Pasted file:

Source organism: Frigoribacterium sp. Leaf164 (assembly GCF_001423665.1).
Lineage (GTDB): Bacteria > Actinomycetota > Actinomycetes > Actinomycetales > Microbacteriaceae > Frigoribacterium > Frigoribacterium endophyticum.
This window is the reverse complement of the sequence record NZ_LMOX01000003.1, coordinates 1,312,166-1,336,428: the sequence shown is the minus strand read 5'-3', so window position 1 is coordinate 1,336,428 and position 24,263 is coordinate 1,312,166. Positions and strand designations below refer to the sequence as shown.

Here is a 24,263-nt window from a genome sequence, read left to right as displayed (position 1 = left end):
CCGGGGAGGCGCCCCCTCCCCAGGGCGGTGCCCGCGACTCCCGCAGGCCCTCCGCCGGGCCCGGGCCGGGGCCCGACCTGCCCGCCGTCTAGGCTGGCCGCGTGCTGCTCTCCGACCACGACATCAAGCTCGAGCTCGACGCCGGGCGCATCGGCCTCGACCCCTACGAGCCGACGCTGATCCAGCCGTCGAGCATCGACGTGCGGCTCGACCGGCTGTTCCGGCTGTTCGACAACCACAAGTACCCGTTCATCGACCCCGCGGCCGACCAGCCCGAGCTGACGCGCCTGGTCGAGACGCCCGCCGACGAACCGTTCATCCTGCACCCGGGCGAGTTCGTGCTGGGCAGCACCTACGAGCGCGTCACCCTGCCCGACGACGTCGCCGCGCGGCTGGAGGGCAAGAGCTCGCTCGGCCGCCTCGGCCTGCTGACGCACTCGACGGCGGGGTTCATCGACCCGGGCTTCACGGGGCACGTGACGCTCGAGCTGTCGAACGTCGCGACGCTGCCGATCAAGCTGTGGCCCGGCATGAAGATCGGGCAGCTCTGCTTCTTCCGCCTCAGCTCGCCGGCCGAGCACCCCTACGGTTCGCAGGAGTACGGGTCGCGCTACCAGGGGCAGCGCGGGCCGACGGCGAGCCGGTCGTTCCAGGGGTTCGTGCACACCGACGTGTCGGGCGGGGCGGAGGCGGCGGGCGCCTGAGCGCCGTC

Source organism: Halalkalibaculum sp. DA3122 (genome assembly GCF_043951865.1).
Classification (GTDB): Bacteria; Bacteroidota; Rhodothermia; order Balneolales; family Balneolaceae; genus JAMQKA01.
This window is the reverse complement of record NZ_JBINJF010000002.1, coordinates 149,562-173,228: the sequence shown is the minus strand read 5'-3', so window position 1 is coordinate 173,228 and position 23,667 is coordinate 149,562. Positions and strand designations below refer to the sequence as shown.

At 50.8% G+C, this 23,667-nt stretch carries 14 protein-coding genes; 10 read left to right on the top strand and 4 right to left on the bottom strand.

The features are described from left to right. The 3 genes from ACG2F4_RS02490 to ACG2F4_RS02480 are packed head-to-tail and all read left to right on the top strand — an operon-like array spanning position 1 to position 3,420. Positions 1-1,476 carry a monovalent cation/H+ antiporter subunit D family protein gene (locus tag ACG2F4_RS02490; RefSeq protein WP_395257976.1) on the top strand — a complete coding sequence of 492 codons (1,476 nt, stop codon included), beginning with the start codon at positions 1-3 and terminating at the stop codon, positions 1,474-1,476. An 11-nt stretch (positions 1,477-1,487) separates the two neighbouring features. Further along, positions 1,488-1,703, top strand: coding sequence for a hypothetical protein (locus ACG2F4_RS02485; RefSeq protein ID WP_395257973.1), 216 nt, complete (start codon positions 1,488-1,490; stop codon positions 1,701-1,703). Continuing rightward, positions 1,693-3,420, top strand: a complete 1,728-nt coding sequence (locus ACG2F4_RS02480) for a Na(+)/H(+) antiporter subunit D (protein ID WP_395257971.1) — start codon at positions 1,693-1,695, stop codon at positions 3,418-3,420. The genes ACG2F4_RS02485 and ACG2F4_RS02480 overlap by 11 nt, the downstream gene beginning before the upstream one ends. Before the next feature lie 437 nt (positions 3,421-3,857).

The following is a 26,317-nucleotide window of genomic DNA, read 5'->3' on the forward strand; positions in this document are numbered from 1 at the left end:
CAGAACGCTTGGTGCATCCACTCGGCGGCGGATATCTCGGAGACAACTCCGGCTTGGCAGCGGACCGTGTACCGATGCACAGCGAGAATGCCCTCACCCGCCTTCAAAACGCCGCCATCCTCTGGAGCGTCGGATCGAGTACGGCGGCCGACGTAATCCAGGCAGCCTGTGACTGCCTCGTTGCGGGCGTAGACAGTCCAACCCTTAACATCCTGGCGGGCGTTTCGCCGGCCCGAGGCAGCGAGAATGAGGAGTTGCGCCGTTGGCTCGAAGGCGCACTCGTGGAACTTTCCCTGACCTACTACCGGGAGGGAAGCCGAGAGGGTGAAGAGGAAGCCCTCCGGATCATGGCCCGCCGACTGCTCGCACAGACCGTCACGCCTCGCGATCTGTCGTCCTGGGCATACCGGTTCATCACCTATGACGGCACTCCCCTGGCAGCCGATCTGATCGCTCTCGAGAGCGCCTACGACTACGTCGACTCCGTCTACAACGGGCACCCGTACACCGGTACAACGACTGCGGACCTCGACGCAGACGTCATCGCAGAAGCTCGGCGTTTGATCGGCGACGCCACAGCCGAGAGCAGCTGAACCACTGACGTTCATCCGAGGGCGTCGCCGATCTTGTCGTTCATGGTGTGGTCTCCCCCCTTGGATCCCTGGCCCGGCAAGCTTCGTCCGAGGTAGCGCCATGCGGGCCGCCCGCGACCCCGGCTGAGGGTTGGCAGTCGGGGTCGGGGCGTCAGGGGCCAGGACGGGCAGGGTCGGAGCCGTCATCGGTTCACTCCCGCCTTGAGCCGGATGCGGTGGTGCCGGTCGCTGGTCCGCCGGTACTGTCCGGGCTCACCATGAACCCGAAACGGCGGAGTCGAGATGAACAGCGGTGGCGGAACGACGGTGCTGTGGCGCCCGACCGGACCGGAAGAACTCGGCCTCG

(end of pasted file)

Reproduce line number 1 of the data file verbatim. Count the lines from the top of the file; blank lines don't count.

Source organism: Frigoribacterium sp. Leaf164 (assembly GCF_001423665.1).